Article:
The performance of the male lead was terrible and painful to watch, and his character was quite irritable. Thankfully Geraldine (Female lead) was much more convincing as well as pleasant on the eye. The camera work throughout is consistently great; great composition and a lot of creamy bokeh. The actual story is rather poor, not well thought-out and seems to be written to be more convenient to the writer than the viewer. It is only further let down with a terrible and weak ending. The writer is also possibly trying to be clever to leave the viewer thinking (With the Island's new ghost..), but the reality is, the viewer is left stupefied and dissatisfied. One member of the audience gave the screen the finger at the credits which sums this film up well.
Some people seem to have really, really hated this movie, and I'm
surprised that it managed to elicit such a strong reaction from them. I
found this to be perfectly watchable, even though it's a bit routine --
even clichéd. I don't see how it could cause either strongly positive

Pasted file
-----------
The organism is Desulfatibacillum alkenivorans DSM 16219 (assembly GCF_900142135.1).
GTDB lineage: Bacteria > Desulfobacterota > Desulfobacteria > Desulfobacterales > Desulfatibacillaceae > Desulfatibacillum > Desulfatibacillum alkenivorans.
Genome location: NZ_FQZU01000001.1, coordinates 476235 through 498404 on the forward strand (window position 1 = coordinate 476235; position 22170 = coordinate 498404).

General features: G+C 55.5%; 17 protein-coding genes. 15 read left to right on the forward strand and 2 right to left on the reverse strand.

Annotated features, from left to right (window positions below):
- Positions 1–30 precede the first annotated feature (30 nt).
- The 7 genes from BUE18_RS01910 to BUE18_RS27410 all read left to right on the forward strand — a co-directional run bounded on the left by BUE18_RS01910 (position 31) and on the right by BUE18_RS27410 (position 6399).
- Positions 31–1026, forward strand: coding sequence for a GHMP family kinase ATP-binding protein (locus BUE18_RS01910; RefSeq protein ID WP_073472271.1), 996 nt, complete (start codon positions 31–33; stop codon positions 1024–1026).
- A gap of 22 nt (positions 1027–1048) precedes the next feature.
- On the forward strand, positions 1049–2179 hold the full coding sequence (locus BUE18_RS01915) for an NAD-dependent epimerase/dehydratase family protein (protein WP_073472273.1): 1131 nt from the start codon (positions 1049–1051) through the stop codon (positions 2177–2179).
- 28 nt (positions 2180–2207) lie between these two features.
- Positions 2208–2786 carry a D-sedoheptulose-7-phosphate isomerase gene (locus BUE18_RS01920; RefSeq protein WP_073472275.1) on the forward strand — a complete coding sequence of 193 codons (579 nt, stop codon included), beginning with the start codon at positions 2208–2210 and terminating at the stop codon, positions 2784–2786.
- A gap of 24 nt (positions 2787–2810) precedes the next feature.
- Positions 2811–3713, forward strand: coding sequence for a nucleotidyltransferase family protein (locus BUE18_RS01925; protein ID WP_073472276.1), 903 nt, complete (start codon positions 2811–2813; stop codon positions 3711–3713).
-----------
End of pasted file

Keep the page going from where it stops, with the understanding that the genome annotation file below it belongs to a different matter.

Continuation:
or negative feelings.
Instead of a haunted house, the setting is a haunted island, but the effect is the same. Like your stereotypical haunted house movie, mysterious happenings start spooking our young lovers, ratcheting up the creepiness factor as time goes on. Footprints in the sand that start and stop suddenly. Oooh, mysterious. Whispering and sobbing that might just be the wind. Oooh, spooky. A run-down shack that they somehow never noticed before and a grave nearby. Oooh, creepy. A book that helpfully explains the origins of the ghost and its M.O. Oooh, cheap narrative device... I mean, oooh, scary.
It's nothing you haven't seen before, but it's competently shot. The acting has been highly criticized by others, but it didn't really bother me. The soundtrack was more annoying, I thought. It's basically some woman channeling the pain of the world in soulful, non-lyrical vocalizations. You know the kind. I hate it, and I wish people would stop scoring their movies with it. However, even this failed to give me a strong emotional response. Whereas some other reviewers have judged this movie quite harshly, with the requisite "worst movie ever" assertions, I just can't work up the strong emotional response necessary to hate it. It was OK. I'd recommend it to people who love supernatural suspense stories, as long as they don't have very high standards. It's a generic ghost story about generic people on a generic island, haunted by a generic ghost. If you're looking for more than that, then skip it.